Just one day before the anniversary of the shooting at Marjory Stoneman Douglas High School in Parkland, Florida last year, Macalester students gathered in Theater 200 to share stories of how gun violence has affected their lives.
The Feb. 13 event was hosted by the founders of a new Macalester chapter of Students Demand Action (SDA), a grass-roots, student-led initiative to advocate for gun control and gun safety legislation.
At the end of the Fall 2018 semester, the Civic Engagement Center brought together the founders of Mac’s new SDA chapter, Ryan Perez ’20, Alex Young-Williams ’20, Pierce Hastings ’22 and Joe McMurtrey ’22 based on their shared history of gun control activism. For Hastings, that activism began when his family experienced first-hand the trauma of gun violence.
On April 14, 2014, Hastings’ aunt, Terri LaManno, was shot to death by a white supremacist in the parking lot of the Jewish nursing home where her mother resided. The shooter, self-proclaimed Neo-Nazi and Grand Dragon of the Ku Klux Klan Frazier Glenn Miller Jr., also shot and killed a fourteen-year-old boy and his grandfather at a Jewish community center earlier that day.
“It really shook my family to the core, and we didn’t really know what to do or how to combat this,” Hastings said. “It’s something you never expect to hear.”
Since LaManno’s death, Hastings has made it a point to advocate for gun control and against gun violence. Inspired further by the resistance of the Parkland students in 2018, he worked on political campaigns and participated in the March for Our Lives last April.
“People have been passionate [about gun control activism], but this was a whole new type of force. It was the first time where I feel like a youth voice—younger than college-age—was being listened to politically,” Hastings said.
While Hastings mobilized with peers in his hometown of St. Louis, Missouri, McMurtrey was fighting his school in Valparaiso, Indiana for the right to walk out in protest of gun violence. McMurtrey approached the school asking to hold a walkout but was met with resistance. The school chose instead to hold a small, organized conversation about the shooting.
“A nice little place to sit around and do nothing for 20 minutes,” McMurtrey said. “We were like ‘hell no.’ We’re going to do this.”
McMurtrey and his peers led a walkout one week after the shooting in Parkland, a display for which McMurtrey and the other organizers were disciplined by the school.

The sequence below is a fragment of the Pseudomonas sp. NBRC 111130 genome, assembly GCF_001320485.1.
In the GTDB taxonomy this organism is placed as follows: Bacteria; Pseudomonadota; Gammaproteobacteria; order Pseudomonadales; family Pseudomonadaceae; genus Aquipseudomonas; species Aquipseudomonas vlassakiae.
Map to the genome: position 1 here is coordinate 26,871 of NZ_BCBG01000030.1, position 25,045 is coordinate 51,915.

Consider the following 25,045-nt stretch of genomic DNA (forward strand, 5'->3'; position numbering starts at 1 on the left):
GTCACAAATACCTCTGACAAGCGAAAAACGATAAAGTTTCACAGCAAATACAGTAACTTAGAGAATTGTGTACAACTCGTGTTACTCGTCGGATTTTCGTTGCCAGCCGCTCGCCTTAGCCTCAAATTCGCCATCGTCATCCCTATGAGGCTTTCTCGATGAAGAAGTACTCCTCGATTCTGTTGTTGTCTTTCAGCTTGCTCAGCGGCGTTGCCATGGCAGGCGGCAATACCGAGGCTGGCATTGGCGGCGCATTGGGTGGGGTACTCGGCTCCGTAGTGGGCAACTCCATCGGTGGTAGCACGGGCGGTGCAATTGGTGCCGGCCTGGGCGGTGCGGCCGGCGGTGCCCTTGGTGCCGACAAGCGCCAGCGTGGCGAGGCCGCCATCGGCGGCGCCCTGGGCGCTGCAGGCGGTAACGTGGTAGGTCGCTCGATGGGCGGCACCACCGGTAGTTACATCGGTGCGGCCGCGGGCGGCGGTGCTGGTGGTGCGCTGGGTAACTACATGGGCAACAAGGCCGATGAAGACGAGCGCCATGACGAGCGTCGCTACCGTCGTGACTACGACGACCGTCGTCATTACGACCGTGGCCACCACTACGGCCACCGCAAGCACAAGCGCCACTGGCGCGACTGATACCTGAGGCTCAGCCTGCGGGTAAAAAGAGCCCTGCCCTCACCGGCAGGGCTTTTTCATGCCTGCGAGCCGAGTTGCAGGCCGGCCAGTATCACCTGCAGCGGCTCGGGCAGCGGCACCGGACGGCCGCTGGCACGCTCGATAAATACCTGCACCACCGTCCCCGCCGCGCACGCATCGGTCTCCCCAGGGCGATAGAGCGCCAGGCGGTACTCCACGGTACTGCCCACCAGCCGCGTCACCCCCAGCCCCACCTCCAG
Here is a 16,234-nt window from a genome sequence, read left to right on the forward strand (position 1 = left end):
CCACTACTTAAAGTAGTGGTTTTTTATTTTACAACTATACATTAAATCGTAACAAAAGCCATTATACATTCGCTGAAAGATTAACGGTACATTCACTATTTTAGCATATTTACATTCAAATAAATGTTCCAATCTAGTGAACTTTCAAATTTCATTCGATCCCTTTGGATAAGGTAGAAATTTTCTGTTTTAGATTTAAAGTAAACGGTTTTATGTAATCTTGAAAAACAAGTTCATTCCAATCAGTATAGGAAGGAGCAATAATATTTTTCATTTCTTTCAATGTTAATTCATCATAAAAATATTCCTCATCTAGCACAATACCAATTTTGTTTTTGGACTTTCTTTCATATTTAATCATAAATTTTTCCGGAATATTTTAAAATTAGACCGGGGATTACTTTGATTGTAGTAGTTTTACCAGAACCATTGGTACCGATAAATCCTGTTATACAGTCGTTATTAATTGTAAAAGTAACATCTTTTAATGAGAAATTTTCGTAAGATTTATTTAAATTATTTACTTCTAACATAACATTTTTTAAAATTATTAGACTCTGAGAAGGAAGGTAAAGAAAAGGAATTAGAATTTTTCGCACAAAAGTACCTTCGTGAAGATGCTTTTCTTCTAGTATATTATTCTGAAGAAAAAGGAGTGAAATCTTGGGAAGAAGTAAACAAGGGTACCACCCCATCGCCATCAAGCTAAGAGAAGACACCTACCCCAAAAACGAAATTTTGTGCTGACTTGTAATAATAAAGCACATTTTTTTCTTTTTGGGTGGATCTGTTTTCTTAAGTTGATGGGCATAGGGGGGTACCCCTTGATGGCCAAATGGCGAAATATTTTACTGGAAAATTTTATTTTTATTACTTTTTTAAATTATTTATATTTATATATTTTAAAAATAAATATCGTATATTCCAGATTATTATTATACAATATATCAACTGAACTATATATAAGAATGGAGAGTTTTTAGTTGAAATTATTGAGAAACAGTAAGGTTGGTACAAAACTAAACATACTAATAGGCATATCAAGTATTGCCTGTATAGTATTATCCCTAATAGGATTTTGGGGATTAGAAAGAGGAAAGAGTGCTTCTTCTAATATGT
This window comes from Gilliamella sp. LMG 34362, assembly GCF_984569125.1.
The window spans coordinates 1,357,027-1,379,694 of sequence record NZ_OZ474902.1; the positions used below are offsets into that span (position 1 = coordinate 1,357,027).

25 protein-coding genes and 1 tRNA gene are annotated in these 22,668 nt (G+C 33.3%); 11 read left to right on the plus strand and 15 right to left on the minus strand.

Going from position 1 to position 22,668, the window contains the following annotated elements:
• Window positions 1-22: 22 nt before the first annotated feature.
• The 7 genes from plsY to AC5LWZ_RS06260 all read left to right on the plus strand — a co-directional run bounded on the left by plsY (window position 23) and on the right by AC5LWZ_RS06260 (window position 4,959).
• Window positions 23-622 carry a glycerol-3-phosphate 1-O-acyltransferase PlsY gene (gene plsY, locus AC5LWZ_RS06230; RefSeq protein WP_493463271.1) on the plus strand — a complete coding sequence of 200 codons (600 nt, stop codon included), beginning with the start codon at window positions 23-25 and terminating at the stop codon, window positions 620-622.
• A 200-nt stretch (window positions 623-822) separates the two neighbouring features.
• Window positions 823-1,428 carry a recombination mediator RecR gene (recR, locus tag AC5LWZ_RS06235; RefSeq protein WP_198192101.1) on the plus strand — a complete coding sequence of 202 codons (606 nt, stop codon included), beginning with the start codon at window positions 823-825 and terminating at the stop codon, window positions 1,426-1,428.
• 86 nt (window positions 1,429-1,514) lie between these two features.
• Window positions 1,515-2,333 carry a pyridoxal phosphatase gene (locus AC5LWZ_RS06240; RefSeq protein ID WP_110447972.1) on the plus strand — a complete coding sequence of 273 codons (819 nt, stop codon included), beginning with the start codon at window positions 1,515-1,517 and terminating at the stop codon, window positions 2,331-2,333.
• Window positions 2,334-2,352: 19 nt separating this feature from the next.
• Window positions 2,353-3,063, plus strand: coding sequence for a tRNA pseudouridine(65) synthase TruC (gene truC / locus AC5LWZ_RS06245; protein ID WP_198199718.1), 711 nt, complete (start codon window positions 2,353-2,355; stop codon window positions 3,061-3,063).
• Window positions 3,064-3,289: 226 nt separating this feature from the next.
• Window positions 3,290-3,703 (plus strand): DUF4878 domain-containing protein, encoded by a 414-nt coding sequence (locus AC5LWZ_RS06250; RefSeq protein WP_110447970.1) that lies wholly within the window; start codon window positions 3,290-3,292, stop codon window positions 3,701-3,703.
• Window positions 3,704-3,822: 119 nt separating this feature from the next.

“We got written up—we all got detentions for it—which was unique,” McMurtrey said. “It was unique to our school district. Most schools did hold similar walkout style events, and we were the only school district within miles that got in trouble for it.”
This only motivated him further. He later organized a rally outside Valparaiso City Hall in coordination with a local university followed by a March for Our Lives walkout on April 20, 2018.
Hastings and McMurtrey hoped to continue their activism at Macalester, and, after meeting Perez and Young-Williams, decided to create a chapter of Students Demand Action at Macalester.
The group has three main goals for their chapter.
“One thing is to create an actual space for survivors of gun violence who go to Macalester,” Perez said. “Because there are students and oftentimes they’re hesitant to share their stories, but we need that space.
“The other thing is to take direct action,” Perez said. “We have the Capitol in our backyard and to neglect that opportunity to make change is a waste of your Macalester education, as far as I’m concerned.
“Education is the third thing. The campus actually has to know about the technical aspects of this issue. Who’s for certain types of legislation so I can write to my legislator? What does control and regulation actually look like? Who are our allies in this process?”
The SDA chapter is breaking new ground at Macalester–the first group dedicated exclusively to gun control advocacy. Both McMurtrey and Hastings were surprised to find the college didn’t already host such an organization.
They hypothesize it might stem from how like-minded most Mac students are.
“I feel like Macalester can become sort of an echo chamber where students agree on the same things,” McMurtry said. “But, by nature of everybody agreeing on the same things, that gives them license to not take action.”
Hastings expressed a similar sentiment.
“I’ve found, just in my short time here, that what tends to happen on this campus is that there’s an incredible conversation that’s started where people are really passionate about something, and then…the conversation stops at [the] conversation, and it doesn’t continue onto action,” he said.
But the group remains optimistic.
“[This is] a movement of young people,” McMurtrey said. “It was organized by young people, it was empowered by young people.”
Ultimately, the group wants to stay true to SDA’s student-led and community-driven roots.
“We’re trying as much as possible to keep to the grassroots organization of how Moms Demand [Action] was founded,” Hastings said. “And keeping to that idea—that we’re students organizing, that we’re 18, 19, 20 year-olds who are doing this.
“We feel like the best way to fight against [corporate interest and the gun lobby] is to have it come from within our own community.”